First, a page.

Drama, intro (ms)

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Drama, intro (ms)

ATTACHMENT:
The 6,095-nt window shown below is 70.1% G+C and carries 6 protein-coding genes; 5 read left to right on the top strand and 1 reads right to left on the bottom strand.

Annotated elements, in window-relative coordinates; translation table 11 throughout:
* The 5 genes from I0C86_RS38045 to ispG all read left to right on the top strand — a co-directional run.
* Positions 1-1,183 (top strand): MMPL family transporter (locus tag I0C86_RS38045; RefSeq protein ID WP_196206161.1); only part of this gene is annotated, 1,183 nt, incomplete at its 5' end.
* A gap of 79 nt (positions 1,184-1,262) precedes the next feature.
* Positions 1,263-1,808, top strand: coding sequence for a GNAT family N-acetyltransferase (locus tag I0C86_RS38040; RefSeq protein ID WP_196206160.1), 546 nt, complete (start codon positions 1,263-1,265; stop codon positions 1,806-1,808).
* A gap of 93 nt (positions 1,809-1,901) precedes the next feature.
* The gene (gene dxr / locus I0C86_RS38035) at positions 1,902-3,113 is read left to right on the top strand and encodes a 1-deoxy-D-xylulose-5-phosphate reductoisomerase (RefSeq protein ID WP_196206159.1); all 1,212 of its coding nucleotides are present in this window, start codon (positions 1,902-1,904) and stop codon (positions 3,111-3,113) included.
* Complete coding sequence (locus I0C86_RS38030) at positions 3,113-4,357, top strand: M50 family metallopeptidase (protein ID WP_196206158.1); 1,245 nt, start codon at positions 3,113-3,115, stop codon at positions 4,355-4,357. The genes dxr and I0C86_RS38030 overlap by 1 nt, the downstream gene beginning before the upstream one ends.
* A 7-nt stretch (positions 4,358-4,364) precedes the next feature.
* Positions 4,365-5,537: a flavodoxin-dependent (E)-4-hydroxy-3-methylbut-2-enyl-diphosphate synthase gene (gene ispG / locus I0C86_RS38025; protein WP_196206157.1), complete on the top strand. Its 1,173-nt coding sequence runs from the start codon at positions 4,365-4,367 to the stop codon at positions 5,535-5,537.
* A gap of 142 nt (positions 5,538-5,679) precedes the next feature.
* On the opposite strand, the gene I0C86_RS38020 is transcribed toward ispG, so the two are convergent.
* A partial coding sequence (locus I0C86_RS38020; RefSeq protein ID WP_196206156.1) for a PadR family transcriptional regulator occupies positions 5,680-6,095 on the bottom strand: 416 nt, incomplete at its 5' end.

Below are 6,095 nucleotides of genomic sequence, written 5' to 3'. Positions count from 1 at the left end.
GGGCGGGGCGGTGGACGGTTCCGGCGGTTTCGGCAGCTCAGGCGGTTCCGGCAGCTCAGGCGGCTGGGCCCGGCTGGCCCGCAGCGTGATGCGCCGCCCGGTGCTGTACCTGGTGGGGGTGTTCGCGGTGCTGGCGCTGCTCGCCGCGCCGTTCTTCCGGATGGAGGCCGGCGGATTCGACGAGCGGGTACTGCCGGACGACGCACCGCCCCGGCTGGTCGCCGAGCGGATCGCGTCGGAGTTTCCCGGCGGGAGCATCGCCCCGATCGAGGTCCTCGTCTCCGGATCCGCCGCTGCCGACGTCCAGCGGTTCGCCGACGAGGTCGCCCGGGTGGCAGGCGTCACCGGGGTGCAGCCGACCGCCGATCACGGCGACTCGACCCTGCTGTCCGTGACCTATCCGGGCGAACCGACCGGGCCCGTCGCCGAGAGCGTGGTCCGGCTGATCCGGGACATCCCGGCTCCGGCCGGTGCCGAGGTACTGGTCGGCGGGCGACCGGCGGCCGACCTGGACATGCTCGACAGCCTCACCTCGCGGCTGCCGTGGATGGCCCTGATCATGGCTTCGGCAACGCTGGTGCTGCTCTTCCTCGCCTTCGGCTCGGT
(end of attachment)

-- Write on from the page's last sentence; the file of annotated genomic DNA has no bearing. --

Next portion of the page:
1. 1. Sweetwater Union High School District Drama, Introduction The typical time ranges reflect estimated times needed to teach the objective to mastery. Times may need to be modified, depending on student needs. © 2006 Sweetwater Union High School District Revised on: July 15, 2008 1 Course Length: 1 Year Classroom Instruction and Review: 180 Hours Grade Level: 7th & 8th UC/CSU/College: District Requirement: Course Number: 80415 Credential Information: (Any below) Single Subject in English – K-12 Single Subject with a Supplemental Authorization in English - up to Curriculum grade 9 Single Subject with a Supplemental Authorization in Drama K-12 Course Prerequisites: None District Approved Textbook/Materials: Exploring Theatre, Glencoe, c2009, Basic Drama Projects, Perfection Learning, c2004, Theatre Arts, Glencoe, c2009 Pedagogical Philosophy: Theatre is a study and a reflection of life. It is through the study of drama students will come to learn about others and themselves and to gain a deeper understanding of the world we live. The Intro to Drama course allows students to explore and discover their artistic potential through the study and creation of theatre. The course is based on the philosophy of the California Framework for the Visual and Performing Arts. These standards provide a framework for the study that develops and strengthens the students’ comprehension, analytical, and communication skills. These standards also provide for the development of performance skills and techniques as well as the acquisition of knowledge pertinent to this discipline. As students develop these skills and gain the knowledge, they begin to apply and utilize both in their own original works of theatre as well as in the work of others. ESLR’s: Intro to Drama provides all students a variety of opportunities to develop the following ESLR Skills: 1. Self-Directed Learner Drama provides all students an array of opportunities and experiences to develop and apply essential skills valuable in achieving personal, educational, and career goals. In the theatre environment, students will understand the importance of self-discipline, dedication, and focus in attaining goals. They will develop organizational and time management skills in order to adhere to deadlines and accomplish theatrical tasks. In building an ensemble, students will learn mutual respect. They will learn to work cooperatively and effectively with all types of people in achieving a common goal. As a team member, they will learn to act responsibly and ethically in the interaction with others. Through the study of drama, students will become exposed and familiar with a variety of theatre career opportunities. They will be able to identify the necessary skills and qualifications associated with each career studied. Students will also come to discover and appreciate theater not only for its entertainment value but for its educational value as well. They will learn how to utilize theatre as an educational vehicle in enlightening others on how to maintain mental, physical, and social wellness.